Armored Trains (New Vanguard, Volume 140) by Steven J. Zaloga

By Steven J. Zaloga

First obvious through the American Civil conflict and later showing within the Franco-Prussian warfare and the Anglo-Boer Wars, the armored educate got here to prominence at the jap entrance in the course of global warfare I. It was once additionally deployed in the course of the Russian Civil struggle and the expertise traveled east into the chinese language Civil struggle, and the following conflict with Japan. It observed carrier at the Russian entrance in international struggle II, yet was once more and more sidelined by means of its vulnerability to air assault. Steven J Zaloga examines the origins and improvement of the armored teach focusing both at the technical element and at the interesting tale of ways armored trains have been truly utilized in wrestle. This identify will entice armor, army historical past and railroad fans alike.

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The final standardized armored train design of the war entered development in the spring of 1942 as the BP-43. This simplified light armored train was equipped with four of the new PL-43 artillery cars, each consisting of a T-34 rurret on an armored box fitted to a rwo-axle flatcar. Owing to the importance of air defense, each train also had two PVO-4 (PVO: ProtivoVozdushnaya Oborona: antiaircraft defense) wagons, fitted with two armored boxes each containing a standard 37mm antiaircraft gun. The armored locomotive was usually the PR-43 based on the widely used 0 series, either the Ov or Ok.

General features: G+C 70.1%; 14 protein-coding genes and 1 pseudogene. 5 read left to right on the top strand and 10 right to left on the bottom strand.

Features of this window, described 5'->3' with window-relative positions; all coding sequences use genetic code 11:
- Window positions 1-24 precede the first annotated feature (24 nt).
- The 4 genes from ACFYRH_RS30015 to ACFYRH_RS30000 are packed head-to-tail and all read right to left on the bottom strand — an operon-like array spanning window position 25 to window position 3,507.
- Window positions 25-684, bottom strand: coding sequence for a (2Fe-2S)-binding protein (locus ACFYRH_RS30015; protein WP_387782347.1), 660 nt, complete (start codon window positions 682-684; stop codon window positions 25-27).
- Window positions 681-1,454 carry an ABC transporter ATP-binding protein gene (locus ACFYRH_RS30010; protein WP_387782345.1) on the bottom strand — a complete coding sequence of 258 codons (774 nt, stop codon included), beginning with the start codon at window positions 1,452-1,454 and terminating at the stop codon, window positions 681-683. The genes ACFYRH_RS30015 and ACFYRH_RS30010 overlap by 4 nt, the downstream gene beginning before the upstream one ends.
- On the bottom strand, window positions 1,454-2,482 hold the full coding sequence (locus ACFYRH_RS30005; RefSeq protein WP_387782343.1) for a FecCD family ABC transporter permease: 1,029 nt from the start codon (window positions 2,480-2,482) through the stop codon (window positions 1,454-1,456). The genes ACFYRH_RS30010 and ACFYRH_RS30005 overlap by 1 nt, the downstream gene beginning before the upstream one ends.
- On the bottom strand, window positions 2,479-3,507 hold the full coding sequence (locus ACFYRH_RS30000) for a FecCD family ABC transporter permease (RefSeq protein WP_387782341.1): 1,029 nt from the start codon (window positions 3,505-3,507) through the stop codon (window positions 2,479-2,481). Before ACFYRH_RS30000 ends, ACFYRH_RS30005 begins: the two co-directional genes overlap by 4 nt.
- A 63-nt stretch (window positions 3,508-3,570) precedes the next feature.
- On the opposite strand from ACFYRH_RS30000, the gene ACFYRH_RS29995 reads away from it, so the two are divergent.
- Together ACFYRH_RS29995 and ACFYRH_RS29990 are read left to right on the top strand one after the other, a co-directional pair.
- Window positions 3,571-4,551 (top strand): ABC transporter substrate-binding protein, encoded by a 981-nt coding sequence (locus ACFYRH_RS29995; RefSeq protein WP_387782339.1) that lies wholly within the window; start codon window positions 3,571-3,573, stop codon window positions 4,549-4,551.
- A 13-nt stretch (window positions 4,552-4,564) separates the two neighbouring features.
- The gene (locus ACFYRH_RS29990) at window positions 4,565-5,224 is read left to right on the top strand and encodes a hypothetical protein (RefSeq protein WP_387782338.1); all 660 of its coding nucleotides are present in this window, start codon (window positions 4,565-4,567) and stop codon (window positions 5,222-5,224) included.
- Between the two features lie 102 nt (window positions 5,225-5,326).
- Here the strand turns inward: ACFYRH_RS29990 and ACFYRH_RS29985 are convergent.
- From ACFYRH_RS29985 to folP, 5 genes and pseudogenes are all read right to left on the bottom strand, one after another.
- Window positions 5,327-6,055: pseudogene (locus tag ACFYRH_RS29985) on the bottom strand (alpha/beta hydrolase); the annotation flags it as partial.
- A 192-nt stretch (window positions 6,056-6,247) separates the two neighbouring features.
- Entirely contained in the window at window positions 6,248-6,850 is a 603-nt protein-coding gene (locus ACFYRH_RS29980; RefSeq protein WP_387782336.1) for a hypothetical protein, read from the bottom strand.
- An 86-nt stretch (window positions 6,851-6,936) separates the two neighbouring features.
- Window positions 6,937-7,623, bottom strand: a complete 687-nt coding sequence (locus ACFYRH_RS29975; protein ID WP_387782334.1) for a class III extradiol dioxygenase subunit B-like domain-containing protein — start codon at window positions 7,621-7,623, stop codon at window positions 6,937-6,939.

They proved to be easier to manufacture than the prewar types, and the turret was designed to accept a wide range of armament in the 75-76mm class. Production was undertaken at nine different plants and 43 scattered rail depots, with the first seven being completed by the end of 1941. Generally, each OB-3 light armored train would receive four artillery cars rather than two of the prewar twin-turret types. By November 1942, some 78 new trains of the KPS-1942 and OB-3 classes had been completed.

And the second one, named Stremitelnjy. served on the Leningrad front as part of the 14th Independent Armored Train Battalion of the 23rd Army. In 1943. its T-28 turrets were rearmed with the longer F-34 76mm gun from T-34 tanks in place of the original short 76mm guns. It was finally retired in 1972 to the Kubinka Tank Museum. as seen here. 2 ZA RODINU 12TH ARMY, SOUTHERN FRONT, OCTOBER 1941 The PL-37 was the standardized light artillery wagon for Soviet light armored trains in the first years of World War II, with about two dozen built.

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